Power consumption is also way out of control; rich user-interface applications such as Flash and applets perform scads of unnecessary processing that eat up battery power. Again, changes in this area will help the entire computer industry.

OLPC may be the wedge that finally brings IPv6 into mainstream use. This is partly because the project will require millions of new addresses if it comes even close to meeting its goals of widespread use. It’s partly because the project eschews the IPv4 work-around of hiding systems behind firewalls with network address translation; it wants each system available to the wider world for administration purposes and peer-to-peer applications.

In short, Gettys says, nearly every innovation driven by OLPC will improve things for all computer users. And to underline this, he asked projects to do OLPC-related work in their main project trees, instead of forking them as if to ghettoize OLPC and treat it as an anomaly.

I talked today to one person who works with the poor: Joice Kafer, webmaster for the cooperative Solis that I described in yesterday’s blog. With about ten other young people educated in information technology, Joice volunteers to work with the children and elderly in poor neighborhoods, to teach them skills they can use for personal communications and for employment. The project, Gnurias, concentrates completely on free software, and uses systems donated by businesses or set up in local schools (where the computers often sit unused because no one there is trained to work on them). It’s too new to evaluate its effects, but the participants hope it will increase people’s sense of the world around them, keep kids in school longer, and raise economic levels.

Another social project of a somewhat lighter nature (although exceedingly serious underneath) is the cartoon series Hackerteen. Under the guise of classic good-and-evil stories with cliff-hanging disaster plots, it offers teaching to young people on many levels: technical background on how the Internet works, guidelines for protecting oneself online, and the ethics of participating online.

Information gaps in Brazil, and who’s filling them

I’m very interested in the Brazilian market for computer documentation in Portuguese. In many countries, even though English is a second language, it is so widespread among computer professionals that they can get their information needs in English and provide an unsatisfactory market for translations. Brazil seems different: a country burgeoning in IT people--there’s even an LPI partner there--who need documentation in their native language.

One interviewee gave the opinion that most Brazilian programmers know English. Other people gave me a very different opinion. (There may also be differences between programmers and other computer experts, such as administrators, but I sensed that programmers were not totally ready for English documentation.) The second opinion is that only 15-20% of computer professionals feel comfortable reading a book-length treatment of a computer topic in English. Certainly, professors hear complaints from students if they assign an English text.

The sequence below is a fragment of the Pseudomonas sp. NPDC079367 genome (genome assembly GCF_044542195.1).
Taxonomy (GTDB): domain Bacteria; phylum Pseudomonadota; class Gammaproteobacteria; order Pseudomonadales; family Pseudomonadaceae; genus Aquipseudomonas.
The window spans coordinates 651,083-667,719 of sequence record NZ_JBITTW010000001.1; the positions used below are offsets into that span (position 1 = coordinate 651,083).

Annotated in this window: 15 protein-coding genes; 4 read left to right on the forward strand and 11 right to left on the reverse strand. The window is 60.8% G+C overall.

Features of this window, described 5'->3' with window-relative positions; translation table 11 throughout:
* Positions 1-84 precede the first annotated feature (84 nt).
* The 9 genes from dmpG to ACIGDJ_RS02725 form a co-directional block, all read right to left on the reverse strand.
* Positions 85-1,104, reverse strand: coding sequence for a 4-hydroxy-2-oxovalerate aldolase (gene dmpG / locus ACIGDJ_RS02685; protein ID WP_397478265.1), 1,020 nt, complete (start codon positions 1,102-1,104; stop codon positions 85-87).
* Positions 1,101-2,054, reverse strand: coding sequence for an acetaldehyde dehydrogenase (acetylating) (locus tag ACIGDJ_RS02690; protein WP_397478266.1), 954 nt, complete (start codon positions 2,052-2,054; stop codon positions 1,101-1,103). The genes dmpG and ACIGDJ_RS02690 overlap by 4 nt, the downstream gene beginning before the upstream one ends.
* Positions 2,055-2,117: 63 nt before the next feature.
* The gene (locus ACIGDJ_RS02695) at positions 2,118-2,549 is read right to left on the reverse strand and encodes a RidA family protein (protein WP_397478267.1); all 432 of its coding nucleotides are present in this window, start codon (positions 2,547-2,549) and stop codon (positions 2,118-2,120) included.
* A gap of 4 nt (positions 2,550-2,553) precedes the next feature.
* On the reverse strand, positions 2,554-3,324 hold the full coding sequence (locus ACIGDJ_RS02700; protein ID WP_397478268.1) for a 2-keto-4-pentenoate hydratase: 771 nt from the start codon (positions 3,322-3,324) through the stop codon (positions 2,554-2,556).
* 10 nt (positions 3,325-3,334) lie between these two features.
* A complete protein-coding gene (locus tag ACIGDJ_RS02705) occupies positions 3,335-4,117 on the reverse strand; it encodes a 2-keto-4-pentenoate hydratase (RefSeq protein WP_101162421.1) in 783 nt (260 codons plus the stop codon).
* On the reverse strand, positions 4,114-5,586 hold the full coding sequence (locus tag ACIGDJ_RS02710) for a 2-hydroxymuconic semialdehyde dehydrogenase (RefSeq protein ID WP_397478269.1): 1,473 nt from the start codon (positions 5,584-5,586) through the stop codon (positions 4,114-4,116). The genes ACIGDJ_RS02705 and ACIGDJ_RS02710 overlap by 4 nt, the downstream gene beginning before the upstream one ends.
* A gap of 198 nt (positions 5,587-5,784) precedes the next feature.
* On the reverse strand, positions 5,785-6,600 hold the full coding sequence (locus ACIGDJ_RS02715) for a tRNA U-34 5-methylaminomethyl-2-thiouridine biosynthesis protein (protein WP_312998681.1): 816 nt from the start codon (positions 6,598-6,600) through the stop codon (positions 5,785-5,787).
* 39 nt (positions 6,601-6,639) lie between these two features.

To make the situation worse, those who are fluent in English tend to leave for enticing jobs in other countries where they can earn a lot more.

I visited the booth of a relatively new Portuguese publication called Linux Magazine, a subsidiary of the magazine by that name based in Germany, and widely read in many European countries. (It is not related to the U.S. publication Linux Magazine.) Editor-in-chief Rafael Peregrino showed me copies of the main magazine, aimed at system administrators with modest training, and a newer magazine for end users. He said the system administration magazine is widely distributed to bookstores and sells about 7,000 copies a month, including 3,000 subscriptions. He also pointed out that he knows each copy is read by an average of three to four people. His young company is now profitable--and it even has competition.

And then, of course, to fill the information gap, there is this conference. The energy is infectious. The floor is still bustling at eight o’clock at night (yes, presentations go from 10:00 to 21:00 without stop). The scope is completely unbounded, so long as the topic is free software. At one presentation I hear of user design changes in the desktop, while at the next I find out the kernel API functions and new features that make virtualization better.

Some people say the energy is somewhat less than previous years. This can be attributed to the natural effect of aging--a conference is always most exciting in its first few years--and to competition from LinuxWorld Brazil, a recent addition to the scene. But I’m very glad I’m here.

O’Reilly translates a number of its books in Portuguese, but I am looking for ways to develop stronger community bonds that will help us choose books that can sell, and find the most appropriate publishers.

Other blog postings on this conference: